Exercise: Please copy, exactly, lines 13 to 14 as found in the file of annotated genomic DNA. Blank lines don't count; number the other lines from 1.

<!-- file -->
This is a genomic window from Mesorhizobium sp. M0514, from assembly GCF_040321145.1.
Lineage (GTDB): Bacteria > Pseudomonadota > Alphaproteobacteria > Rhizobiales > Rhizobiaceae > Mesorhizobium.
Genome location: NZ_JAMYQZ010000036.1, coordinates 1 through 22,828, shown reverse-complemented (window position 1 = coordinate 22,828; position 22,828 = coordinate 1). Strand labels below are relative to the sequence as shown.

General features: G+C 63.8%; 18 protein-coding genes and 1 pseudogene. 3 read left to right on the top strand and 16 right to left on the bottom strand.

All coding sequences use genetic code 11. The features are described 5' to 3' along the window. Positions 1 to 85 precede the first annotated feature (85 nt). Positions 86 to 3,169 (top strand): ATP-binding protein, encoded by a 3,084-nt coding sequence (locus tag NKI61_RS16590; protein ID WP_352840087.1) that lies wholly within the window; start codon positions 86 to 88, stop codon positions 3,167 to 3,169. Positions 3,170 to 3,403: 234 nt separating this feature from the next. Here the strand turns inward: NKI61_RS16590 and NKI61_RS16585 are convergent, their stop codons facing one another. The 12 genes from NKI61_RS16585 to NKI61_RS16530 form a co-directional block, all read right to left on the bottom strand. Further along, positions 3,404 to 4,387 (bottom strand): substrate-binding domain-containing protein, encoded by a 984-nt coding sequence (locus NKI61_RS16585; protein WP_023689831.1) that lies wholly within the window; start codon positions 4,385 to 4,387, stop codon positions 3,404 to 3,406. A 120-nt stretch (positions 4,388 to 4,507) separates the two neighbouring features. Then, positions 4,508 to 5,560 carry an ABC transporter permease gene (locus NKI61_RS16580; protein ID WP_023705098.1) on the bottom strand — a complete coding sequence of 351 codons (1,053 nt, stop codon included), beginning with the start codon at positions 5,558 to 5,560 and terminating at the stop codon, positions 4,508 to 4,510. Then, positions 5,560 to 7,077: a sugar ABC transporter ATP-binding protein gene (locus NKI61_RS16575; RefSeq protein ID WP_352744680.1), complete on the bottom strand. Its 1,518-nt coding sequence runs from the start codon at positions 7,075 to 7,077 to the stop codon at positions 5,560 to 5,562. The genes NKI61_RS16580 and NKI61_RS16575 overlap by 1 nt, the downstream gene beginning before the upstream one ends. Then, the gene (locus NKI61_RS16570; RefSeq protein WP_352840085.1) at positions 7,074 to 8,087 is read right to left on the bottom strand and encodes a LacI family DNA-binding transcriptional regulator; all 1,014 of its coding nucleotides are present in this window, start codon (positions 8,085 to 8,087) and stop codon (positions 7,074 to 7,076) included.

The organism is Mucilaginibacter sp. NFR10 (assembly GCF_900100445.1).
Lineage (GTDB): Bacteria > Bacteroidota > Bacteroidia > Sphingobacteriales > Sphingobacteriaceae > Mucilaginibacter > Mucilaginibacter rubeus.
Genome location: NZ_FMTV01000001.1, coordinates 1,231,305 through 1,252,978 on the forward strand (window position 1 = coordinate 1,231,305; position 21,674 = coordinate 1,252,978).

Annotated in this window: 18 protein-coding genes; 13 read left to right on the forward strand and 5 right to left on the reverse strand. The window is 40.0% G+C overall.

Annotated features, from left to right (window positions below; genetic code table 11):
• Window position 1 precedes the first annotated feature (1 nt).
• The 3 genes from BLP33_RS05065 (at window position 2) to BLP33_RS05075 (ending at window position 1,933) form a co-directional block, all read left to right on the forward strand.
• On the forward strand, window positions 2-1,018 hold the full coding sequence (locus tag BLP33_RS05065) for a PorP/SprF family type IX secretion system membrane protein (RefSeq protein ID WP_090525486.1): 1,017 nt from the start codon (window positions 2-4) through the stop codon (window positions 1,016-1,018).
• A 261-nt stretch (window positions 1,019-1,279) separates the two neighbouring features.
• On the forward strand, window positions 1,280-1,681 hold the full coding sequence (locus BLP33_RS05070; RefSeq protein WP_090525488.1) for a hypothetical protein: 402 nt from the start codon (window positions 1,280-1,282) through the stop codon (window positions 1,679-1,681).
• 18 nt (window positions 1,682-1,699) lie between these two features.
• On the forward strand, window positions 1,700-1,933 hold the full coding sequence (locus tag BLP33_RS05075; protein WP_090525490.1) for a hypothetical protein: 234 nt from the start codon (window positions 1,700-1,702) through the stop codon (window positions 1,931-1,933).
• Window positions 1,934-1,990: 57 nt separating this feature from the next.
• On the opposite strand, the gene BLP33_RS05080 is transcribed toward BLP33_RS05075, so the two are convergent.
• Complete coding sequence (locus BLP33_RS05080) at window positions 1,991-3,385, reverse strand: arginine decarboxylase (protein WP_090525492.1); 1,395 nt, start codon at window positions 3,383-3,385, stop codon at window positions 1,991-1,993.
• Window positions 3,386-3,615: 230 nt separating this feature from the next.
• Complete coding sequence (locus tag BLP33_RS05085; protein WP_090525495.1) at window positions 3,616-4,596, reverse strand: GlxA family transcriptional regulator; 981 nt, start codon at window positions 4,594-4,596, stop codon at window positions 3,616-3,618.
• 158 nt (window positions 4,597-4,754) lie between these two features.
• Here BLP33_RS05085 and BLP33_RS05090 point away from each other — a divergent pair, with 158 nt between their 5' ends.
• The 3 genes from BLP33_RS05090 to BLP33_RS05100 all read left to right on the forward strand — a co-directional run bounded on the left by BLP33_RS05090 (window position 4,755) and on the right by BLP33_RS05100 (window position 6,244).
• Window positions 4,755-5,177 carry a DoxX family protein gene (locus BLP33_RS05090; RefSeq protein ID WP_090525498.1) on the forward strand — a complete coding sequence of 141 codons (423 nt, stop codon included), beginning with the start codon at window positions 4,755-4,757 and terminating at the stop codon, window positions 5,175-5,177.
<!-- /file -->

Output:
• On the forward strand, window positions 2-1,018 hold the full coding sequence (locus tag BLP33_RS05065) for a PorP/SprF family type IX secretion system membrane protein (RefSeq protein ID WP_090525486.1): 1,017 nt from the start codon (window positions 2-4) through the stop codon (window positions 1,016-1,018).
• A 261-nt stretch (window positions 1,019-1,279) separates the two neighbouring features.